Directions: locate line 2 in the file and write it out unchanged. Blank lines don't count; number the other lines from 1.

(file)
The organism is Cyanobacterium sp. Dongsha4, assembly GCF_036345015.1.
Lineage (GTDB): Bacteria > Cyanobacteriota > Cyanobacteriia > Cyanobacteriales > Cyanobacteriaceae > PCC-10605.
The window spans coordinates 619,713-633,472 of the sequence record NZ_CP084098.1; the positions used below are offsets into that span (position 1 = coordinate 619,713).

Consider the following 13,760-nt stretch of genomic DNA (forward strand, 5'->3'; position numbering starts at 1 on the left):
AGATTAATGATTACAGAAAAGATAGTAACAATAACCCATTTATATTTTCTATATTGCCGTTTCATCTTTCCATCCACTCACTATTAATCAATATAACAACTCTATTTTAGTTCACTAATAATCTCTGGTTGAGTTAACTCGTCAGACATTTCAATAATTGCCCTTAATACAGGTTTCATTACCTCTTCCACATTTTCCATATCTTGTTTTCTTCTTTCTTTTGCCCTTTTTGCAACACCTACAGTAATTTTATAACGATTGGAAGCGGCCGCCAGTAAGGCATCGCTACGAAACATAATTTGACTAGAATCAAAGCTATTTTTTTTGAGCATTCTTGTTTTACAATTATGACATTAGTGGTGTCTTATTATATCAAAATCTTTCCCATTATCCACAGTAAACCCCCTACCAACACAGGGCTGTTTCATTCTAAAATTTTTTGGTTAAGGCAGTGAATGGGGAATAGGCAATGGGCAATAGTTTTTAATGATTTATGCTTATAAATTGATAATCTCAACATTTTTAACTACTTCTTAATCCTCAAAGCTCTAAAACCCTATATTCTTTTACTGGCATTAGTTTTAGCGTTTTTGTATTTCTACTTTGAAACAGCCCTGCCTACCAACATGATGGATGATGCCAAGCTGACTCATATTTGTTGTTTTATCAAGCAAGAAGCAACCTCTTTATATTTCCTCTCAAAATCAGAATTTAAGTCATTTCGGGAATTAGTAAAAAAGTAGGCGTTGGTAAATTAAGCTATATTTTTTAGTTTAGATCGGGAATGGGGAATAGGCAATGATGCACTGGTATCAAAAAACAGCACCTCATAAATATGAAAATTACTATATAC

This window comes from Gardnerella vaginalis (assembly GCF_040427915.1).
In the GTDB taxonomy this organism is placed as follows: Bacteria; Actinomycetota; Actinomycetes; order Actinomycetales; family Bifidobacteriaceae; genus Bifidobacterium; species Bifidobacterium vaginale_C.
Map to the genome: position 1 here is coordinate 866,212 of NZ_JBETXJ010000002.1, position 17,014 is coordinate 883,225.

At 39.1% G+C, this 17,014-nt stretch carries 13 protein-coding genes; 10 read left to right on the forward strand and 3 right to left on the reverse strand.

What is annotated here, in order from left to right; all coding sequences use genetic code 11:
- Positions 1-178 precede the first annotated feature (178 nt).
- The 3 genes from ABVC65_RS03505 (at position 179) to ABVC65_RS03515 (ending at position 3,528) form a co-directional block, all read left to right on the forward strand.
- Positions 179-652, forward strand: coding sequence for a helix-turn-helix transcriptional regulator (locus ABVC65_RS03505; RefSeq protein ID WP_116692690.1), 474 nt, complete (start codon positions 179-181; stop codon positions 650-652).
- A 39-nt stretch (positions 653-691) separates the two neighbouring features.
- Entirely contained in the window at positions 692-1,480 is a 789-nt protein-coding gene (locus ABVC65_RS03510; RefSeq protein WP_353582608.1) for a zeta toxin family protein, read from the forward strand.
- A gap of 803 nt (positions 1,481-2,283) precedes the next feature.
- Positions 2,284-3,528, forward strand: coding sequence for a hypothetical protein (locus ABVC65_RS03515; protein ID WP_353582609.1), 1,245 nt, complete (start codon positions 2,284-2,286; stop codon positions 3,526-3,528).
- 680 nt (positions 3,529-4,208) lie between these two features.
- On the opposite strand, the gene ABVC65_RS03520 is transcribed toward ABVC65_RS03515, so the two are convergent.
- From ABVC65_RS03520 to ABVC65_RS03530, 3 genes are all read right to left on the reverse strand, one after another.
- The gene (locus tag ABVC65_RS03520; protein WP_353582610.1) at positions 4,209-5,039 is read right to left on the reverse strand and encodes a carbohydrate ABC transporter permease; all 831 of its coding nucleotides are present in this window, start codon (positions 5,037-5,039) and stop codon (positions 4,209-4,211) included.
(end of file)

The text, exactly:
Lineage (GTDB): Bacteria > Cyanobacteriota > Cyanobacteriia > Cyanobacteriales > Cyanobacteriaceae > PCC-10605.